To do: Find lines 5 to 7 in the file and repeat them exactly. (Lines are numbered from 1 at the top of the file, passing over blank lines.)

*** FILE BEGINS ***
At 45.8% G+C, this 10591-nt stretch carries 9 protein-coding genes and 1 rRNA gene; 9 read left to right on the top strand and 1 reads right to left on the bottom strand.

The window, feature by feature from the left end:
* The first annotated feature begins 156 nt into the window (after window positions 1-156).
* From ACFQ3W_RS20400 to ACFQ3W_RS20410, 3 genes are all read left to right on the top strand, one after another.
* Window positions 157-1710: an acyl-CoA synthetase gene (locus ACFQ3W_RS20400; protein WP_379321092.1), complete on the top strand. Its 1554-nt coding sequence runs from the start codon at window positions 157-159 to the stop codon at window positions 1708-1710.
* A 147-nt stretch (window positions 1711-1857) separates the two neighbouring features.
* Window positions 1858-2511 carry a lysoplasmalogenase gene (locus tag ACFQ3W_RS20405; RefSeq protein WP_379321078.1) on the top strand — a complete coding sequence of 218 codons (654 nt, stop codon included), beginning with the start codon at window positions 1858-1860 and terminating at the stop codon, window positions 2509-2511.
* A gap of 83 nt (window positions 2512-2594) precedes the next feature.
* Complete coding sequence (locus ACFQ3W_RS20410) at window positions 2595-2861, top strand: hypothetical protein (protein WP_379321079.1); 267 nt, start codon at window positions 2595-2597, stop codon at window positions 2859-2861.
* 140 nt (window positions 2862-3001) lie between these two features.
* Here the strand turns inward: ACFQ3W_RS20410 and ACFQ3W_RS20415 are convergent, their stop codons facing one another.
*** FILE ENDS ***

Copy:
* Window positions 157-1710: an acyl-CoA synthetase gene (locus ACFQ3W_RS20400; protein WP_379321092.1), complete on the top strand. Its 1554-nt coding sequence runs from the start codon at window positions 157-159 to the stop codon at window positions 1708-1710.
* A 147-nt stretch (window positions 1711-1857) separates the two neighbouring features.
* Window positions 1858-2511 carry a lysoplasmalogenase gene (locus tag ACFQ3W_RS20405; RefSeq protein WP_379321078.1) on the top strand — a complete coding sequence of 218 codons (654 nt, stop codon included), beginning with the start codon at window positions 1858-1860 and terminating at the stop codon, window positions 2509-2511.